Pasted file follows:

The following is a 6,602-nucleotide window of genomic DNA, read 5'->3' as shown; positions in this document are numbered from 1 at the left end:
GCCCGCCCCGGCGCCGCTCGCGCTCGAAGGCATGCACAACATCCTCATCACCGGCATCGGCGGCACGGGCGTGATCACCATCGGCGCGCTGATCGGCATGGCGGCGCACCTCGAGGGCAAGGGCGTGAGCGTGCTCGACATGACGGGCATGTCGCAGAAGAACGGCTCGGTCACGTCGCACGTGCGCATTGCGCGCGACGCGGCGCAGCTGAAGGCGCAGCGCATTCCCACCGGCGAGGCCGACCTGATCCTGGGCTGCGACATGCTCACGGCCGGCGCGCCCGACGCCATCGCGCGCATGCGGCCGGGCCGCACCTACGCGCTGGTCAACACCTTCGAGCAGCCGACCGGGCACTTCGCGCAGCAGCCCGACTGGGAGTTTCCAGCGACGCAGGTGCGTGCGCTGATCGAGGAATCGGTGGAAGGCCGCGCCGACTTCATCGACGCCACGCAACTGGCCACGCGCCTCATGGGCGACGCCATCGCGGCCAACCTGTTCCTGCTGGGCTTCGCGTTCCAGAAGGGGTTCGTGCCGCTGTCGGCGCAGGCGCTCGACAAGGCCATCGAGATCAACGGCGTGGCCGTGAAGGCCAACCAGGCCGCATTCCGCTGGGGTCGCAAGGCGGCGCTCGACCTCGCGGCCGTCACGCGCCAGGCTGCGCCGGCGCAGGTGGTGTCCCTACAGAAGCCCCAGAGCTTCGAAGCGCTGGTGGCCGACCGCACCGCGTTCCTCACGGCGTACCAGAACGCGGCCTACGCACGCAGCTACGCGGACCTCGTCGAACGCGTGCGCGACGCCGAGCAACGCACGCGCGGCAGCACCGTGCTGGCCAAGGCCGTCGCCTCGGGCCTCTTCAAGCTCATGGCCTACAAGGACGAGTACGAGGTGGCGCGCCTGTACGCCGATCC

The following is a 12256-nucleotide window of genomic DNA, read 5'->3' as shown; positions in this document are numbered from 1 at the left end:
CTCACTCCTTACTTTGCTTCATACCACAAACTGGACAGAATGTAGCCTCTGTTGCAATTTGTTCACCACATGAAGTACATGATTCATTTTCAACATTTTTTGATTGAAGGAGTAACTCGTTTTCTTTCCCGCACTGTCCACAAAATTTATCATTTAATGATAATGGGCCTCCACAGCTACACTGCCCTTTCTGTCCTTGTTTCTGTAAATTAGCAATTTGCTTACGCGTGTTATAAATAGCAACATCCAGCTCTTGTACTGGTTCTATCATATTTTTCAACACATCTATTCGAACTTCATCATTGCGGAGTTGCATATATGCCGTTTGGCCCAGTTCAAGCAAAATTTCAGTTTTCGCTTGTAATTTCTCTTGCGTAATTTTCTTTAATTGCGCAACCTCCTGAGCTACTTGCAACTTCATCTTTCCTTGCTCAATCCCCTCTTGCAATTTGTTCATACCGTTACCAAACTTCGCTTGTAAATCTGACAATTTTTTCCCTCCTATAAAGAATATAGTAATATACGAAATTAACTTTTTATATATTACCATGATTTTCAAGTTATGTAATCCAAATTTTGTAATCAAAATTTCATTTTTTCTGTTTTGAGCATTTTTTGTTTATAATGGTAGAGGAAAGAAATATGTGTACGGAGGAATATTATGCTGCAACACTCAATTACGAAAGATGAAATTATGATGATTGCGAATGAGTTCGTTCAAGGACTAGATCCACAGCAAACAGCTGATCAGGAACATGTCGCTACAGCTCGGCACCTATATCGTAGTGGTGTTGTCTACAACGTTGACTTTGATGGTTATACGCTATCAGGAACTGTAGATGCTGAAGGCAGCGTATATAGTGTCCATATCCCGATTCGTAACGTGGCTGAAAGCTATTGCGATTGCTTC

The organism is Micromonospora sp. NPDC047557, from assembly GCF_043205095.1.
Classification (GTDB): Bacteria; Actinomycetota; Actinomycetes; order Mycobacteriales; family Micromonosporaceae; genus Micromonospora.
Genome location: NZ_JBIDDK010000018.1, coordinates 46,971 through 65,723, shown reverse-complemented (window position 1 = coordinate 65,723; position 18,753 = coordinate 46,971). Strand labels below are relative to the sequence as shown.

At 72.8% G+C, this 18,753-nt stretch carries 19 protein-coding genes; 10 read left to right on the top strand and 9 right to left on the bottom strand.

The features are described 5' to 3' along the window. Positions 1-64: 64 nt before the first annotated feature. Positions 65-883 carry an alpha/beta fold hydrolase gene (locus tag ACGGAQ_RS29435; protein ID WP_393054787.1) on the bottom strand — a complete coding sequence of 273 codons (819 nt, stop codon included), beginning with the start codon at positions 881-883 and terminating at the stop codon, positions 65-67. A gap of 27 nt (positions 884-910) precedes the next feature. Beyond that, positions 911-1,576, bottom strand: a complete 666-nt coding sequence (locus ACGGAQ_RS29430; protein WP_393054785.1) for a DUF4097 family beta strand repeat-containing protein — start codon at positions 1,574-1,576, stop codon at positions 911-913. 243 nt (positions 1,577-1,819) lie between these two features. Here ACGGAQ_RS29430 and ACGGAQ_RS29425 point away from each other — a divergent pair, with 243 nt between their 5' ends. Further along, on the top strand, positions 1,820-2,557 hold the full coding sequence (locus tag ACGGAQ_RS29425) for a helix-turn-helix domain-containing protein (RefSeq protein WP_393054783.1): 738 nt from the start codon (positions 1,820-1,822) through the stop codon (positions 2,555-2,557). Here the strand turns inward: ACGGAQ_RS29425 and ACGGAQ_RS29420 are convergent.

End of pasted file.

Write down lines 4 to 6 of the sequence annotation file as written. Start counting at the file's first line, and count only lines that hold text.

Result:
CTCACTCCTTACTTTGCTTCATACCACAAACTGGACAGAATGTAGCCTCTGTTGCAATTTGTTCACCACATGAAGTACATGATTCATTTTCAACATTTTTTGATTGAAGGAGTAACTCGTTTTCTTTCCCGCACTGTCCACAAAATTTATCATTTAATGATAATGGGCCTCCACAGCTACACTGCCCTTTCTGTCCTTGTTTCTGTAAATTAGCAATTTGCTTACGCGTGTTATAAATAGCAACATCCAGCTCTTGTACTGGTTCTATCATATTTTTCAACACATCTATTCGAACTTCATCATTGCGGAGTTGCATATATGCCGTTTGGCCCAGTTCAAGCAAAATTTCAGTTTTCGCTTGTAATTTCTCTTGCGTAATTTTCTTTAATTGCGCAACCTCCTGAGCTACTTGCAACTTCATCTTTCCTTGCTCAATCCCCTCTTGCAATTTGTTCATACCGTTACCAAACTTCGCTTGTAAATCTGACAATTTTTTCCCTCCTATAAAGAATATAGTAATATACGAAATTAACTTTTTATATATTACCATGATTTTCAAGTTATGTAATCCAAATTTTGTAATCAAAATTTCATTTTTTCTGTTTTGAGCATTTTTTGTTTATAATGGTAGAGGAAAGAAATATGTGTACGGAGGAATATTATGCTGCAACACTCAATTACGAAAGATGAAATTATGATGATTGCGAATGAGTTCGTTCAAGGACTAGATCCACAGCAAACAGCTGATCAGGAACATGTCGCTACAGCTCGGCACCTATATCGTAGTGGTGTTGTCTACAACGTTGACTTTGATGGTTATACGCTATCAGGAACTGTAGATGCTGAAGGCAGCGTATATAGTGTCCATATCCCGATTCGTAACGTGGCTGAAAGCTATTGCGATTGCTTC

The organism is Micromonospora sp. NPDC047557, from assembly GCF_043205095.1.
Classification (GTDB): Bacteria; Actinomycetota; Actinomycetes; order Mycobacteriales; family Micromonosporaceae; genus Micromonospora.